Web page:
The UK’s #1 single that week was Nilsson’s Without You, a song that was also #1 in Ireland, Australia and the US. Also in the top ten were American Pie by Don McLean and Hold Your Head Up by Argent. Lindisfarne topped the album charts with Fog on the Tyne, an album that spent over a year in the UK charts, including four weeks at the top.

David Bowie plays Starman on Top Of The Pops in 1972
David Bowie plays Starman on Top of the Pops in 1972. Photo: YouTube/GreatGuitarHeroes

American singer-songwriter Judee Sill was the guest musician on the Old Gray Whistle Test on Budget Day, while the Thursday edition of Top of the Pops is one you won’t have seen on BBC Four lately, as presented by Jimmy Savile. It included the Chiffons, Olivia Newton-John, Labi Siffre and Tom Jones.

Radio One’s DJ lineup on Budget Day was a veritable who’s who of broadcasts, including Tony Blackburn, Jimmy Young, Dave Lee Travis, Johnny Walker, Terry Wogan, Annie Nightingale and John Peel. John Timpson and Robert Robinson presented the Today program on Radio 4, while Radio 2 covered the budget in the afternoon.

Clough’s Glory Days with Derby County

In football, Derby County were on their way to winning their first English Division One title under the brilliant management of Brian Clough. Ahead of budget, they beat Leicester 3-0, while Liverpool, their title rivals, beat Newcastle 5-0. Leeds United were busy handing Tottenham 2-1 in the FA Cup on their way to finally winning it. In Scotland, Celtic were on their way to their seventh of nine consecutive titles, while Glasgow Rangers would eventually win the defunct European Cup-Winners Cup that year.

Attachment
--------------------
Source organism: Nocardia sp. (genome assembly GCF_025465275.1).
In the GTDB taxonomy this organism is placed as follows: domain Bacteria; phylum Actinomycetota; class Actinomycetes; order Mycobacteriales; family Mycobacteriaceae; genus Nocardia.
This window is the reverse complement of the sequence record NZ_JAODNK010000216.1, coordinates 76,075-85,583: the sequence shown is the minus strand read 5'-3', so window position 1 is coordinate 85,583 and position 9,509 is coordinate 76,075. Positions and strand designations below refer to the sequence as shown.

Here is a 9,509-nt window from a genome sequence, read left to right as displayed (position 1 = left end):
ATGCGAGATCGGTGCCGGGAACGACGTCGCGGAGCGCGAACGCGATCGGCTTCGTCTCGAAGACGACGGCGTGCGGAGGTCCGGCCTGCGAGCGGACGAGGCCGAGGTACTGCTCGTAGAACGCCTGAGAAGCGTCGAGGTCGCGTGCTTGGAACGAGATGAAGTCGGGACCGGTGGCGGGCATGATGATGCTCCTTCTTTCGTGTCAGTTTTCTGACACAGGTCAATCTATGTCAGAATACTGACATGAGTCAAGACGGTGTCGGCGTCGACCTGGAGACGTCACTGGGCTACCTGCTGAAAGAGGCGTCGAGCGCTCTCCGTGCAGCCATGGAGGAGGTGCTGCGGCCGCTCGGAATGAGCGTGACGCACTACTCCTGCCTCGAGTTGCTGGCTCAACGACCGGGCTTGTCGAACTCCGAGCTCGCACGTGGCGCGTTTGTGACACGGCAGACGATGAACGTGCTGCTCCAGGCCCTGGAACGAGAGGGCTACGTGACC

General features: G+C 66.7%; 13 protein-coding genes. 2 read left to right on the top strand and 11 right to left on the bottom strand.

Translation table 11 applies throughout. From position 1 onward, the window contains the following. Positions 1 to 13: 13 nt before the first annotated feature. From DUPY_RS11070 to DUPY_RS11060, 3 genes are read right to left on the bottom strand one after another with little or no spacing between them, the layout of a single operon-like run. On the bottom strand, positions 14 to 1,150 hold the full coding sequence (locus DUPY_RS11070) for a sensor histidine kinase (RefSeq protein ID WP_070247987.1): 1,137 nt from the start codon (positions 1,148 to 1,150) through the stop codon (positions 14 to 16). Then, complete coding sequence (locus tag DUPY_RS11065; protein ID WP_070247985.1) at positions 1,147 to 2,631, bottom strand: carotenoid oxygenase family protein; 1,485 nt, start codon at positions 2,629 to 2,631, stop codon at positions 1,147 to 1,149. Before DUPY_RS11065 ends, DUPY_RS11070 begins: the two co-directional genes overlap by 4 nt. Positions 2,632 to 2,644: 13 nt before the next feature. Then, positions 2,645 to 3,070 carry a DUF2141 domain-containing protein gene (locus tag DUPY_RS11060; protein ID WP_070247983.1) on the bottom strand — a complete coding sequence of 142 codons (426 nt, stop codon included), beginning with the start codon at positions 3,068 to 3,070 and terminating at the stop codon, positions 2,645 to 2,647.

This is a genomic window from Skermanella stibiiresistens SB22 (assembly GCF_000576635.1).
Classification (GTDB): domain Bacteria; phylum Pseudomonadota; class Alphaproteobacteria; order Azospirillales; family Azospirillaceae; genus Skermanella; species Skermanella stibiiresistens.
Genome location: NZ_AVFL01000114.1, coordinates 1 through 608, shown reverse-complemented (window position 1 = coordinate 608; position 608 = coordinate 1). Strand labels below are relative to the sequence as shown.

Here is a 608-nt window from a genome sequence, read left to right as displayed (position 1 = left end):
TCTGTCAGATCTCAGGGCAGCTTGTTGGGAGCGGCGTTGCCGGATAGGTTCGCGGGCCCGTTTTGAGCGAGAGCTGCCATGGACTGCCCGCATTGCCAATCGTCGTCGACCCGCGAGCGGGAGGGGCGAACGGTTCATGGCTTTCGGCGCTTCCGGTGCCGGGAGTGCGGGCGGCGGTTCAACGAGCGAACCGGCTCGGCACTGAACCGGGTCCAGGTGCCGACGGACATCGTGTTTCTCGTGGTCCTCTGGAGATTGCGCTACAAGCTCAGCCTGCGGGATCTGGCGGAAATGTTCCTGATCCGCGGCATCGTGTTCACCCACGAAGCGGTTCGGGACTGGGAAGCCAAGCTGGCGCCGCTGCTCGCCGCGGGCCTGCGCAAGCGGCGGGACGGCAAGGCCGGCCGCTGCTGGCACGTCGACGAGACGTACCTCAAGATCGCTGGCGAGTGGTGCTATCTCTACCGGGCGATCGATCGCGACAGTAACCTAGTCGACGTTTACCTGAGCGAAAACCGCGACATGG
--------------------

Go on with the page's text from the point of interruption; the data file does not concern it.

Brian Clough (left) and his assistant Peter Taylor show off the League Championship trophy to cheering Derby County fans in May 1972
Brian Clough (left) and his assistant Peter Taylor show off the League Championship trophy to cheering Derby County fans in May 1972. Photo: PA Photos/PA

In rugby union, Scotland had won the Calcutta Cup 23-9 against England at Murrayfield the weekend before the budget, in a Five Nations tournament that was cut short by political turmoil after Northern Ireland’s Bloody Sunday in January, which marked Ireland’s home games against Scotland and Wales were cancelled.